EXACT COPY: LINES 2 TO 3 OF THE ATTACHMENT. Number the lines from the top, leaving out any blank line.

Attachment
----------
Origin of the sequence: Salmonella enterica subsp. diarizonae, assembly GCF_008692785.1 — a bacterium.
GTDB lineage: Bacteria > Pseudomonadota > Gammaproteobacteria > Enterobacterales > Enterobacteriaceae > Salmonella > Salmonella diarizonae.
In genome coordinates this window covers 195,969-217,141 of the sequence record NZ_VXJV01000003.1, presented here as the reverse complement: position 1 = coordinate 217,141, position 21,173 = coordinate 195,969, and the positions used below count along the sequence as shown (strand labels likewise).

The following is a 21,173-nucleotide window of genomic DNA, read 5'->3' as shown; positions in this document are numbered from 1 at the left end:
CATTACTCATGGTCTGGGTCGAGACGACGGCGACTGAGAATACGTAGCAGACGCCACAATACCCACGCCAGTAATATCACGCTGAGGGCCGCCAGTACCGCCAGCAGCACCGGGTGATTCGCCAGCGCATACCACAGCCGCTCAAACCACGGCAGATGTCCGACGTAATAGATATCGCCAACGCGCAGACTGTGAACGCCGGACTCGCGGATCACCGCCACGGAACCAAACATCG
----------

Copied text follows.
GTDB lineage: Bacteria > Pseudomonadota > Gammaproteobacteria > Enterobacterales > Enterobacteriaceae > Salmonella > Salmonella diarizonae.
In genome coordinates this window covers 195,969-217,141 of the sequence record NZ_VXJV01000003.1, presented here as the reverse complement: position 1 = coordinate 217,141, position 21,173 = coordinate 195,969, and the positions used below count along the sequence as shown (strand labels likewise).